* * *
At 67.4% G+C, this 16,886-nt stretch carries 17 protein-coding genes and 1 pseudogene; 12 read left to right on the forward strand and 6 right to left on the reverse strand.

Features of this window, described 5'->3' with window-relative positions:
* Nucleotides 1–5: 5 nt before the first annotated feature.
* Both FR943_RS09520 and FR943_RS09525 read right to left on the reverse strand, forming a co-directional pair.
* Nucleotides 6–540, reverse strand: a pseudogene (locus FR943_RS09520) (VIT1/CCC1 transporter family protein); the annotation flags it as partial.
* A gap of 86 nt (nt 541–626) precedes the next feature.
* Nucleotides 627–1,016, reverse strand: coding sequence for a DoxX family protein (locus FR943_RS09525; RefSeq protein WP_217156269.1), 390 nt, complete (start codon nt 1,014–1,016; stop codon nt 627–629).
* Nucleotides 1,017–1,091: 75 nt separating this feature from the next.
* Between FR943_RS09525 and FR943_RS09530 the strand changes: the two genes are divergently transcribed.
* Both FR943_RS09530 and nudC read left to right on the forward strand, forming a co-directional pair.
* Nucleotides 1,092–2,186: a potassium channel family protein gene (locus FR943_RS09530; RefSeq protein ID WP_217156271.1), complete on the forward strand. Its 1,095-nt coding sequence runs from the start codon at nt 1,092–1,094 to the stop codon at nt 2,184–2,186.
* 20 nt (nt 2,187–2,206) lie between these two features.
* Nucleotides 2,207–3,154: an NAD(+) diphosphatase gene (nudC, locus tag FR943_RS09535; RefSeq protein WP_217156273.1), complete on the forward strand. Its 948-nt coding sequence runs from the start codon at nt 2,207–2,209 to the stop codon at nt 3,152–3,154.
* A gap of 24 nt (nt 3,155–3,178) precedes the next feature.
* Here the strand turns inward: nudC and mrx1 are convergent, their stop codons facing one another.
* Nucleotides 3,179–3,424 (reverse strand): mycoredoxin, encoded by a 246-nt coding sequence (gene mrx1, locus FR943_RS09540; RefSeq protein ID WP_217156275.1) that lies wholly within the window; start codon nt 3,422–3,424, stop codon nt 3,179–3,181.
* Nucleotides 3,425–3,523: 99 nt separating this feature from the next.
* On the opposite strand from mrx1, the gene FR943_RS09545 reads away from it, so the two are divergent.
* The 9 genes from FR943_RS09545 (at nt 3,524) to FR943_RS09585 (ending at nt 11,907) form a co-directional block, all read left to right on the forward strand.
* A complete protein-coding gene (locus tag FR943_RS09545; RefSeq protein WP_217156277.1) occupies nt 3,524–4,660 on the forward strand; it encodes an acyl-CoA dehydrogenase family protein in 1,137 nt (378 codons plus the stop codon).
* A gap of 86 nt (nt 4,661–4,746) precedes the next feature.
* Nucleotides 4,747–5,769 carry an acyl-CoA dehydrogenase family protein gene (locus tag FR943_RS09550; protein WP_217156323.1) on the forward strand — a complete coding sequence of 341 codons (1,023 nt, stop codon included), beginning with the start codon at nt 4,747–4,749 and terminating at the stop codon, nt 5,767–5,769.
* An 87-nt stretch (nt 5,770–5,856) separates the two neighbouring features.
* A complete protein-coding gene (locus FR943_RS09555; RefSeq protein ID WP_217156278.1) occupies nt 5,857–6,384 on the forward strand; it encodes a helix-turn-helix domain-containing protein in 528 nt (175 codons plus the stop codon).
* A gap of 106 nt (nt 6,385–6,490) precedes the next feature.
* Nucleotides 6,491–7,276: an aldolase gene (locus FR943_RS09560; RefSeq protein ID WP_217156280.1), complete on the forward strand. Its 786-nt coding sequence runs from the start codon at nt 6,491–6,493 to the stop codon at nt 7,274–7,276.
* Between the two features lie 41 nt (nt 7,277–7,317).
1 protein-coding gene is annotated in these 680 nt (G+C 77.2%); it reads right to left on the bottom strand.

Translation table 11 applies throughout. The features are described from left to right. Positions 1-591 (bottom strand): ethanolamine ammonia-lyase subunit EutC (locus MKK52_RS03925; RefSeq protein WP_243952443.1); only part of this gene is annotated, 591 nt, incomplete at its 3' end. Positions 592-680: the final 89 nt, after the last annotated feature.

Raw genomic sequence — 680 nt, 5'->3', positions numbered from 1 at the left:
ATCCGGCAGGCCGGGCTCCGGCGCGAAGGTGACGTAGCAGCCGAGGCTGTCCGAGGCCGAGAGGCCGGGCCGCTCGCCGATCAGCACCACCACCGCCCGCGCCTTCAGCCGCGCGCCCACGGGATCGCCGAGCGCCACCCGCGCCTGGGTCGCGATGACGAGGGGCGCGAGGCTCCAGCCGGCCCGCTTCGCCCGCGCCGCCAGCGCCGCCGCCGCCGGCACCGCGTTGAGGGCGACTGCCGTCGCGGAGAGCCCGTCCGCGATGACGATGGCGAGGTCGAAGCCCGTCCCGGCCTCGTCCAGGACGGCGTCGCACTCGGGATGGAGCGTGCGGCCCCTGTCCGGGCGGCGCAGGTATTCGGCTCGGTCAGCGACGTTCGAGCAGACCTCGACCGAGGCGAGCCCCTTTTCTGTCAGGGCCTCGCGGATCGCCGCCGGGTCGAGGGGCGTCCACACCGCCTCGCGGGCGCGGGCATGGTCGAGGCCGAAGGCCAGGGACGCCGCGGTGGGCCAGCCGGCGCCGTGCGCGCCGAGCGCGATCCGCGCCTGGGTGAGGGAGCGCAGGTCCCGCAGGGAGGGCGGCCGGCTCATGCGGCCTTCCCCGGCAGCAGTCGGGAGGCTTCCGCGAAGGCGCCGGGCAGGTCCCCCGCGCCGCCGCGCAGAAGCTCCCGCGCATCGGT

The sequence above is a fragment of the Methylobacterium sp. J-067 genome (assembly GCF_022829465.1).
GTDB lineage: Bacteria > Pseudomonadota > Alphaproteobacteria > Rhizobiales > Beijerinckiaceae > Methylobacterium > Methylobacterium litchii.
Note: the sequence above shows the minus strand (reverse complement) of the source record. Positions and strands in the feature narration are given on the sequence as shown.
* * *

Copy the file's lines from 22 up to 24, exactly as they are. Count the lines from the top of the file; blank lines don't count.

* Nucleotides 4,747–5,769 carry an acyl-CoA dehydrogenase family protein gene (locus tag FR943_RS09550; protein WP_217156323.1) on the forward strand — a complete coding sequence of 341 codons (1,023 nt, stop codon included), beginning with the start codon at nt 4,747–4,749 and terminating at the stop codon, nt 5,767–5,769.
* An 87-nt stretch (nt 5,770–5,856) separates the two neighbouring features.
* A complete protein-coding gene (locus FR943_RS09555; RefSeq protein ID WP_217156278.1) occupies nt 5,857–6,384 on the forward strand; it encodes a helix-turn-helix domain-containing protein in 528 nt (175 codons plus the stop codon).